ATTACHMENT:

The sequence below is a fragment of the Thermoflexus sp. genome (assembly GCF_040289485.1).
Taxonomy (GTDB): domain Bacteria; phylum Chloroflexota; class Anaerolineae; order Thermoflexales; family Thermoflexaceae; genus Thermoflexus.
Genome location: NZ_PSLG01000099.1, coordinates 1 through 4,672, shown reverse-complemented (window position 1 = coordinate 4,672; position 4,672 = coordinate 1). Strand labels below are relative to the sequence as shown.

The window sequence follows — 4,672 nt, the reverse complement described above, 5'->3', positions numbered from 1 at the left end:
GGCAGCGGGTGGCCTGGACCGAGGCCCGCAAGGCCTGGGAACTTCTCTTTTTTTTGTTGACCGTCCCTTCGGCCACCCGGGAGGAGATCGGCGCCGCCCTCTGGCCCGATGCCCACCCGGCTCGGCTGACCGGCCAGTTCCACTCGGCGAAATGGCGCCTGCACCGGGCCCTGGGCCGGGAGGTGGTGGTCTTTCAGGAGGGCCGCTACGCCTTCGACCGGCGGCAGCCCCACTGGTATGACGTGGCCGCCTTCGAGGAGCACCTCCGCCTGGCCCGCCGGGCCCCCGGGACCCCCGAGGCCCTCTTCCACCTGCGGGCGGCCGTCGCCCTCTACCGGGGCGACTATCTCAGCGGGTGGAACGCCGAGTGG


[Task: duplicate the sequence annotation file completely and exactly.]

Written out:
The sequence below is a fragment of the Thermoflexus sp. genome (assembly GCF_040289485.1).
Taxonomy (GTDB): domain Bacteria; phylum Chloroflexota; class Anaerolineae; order Thermoflexales; family Thermoflexaceae; genus Thermoflexus.
Genome location: NZ_PSLG01000099.1, coordinates 1 through 4,672, shown reverse-complemented (window position 1 = coordinate 4,672; position 4,672 = coordinate 1). Strand labels below are relative to the sequence as shown.

The window sequence follows — 4,672 nt, the reverse complement described above, 5'->3', positions numbered from 1 at the left end:
GGCAGCGGGTGGCCTGGACCGAGGCCCGCAAGGCCTGGGAACTTCTCTTTTTTTTGTTGACCGTCCCTTCGGCCACCCGGGAGGAGATCGGCGCCGCCCTCTGGCCCGATGCCCACCCGGCTCGGCTGACCGGCCAGTTCCACTCGGCGAAATGGCGCCTGCACCGGGCCCTGGGCCGGGAGGTGGTGGTCTTTCAGGAGGGCCGCTACGCCTTCGACCGGCGGCAGCCCCACTGGTATGACGTGGCCGCCTTCGAGGAGCACCTCCGCCTGGCCCGCCGGGCCCCCGGGACCCCCGAGGCCCTCTTCCACCTGCGGGCGGCCGTCGCCCTCTACCGGGGCGACTATCTCAGCGGGTGGAACGCCGAGTGG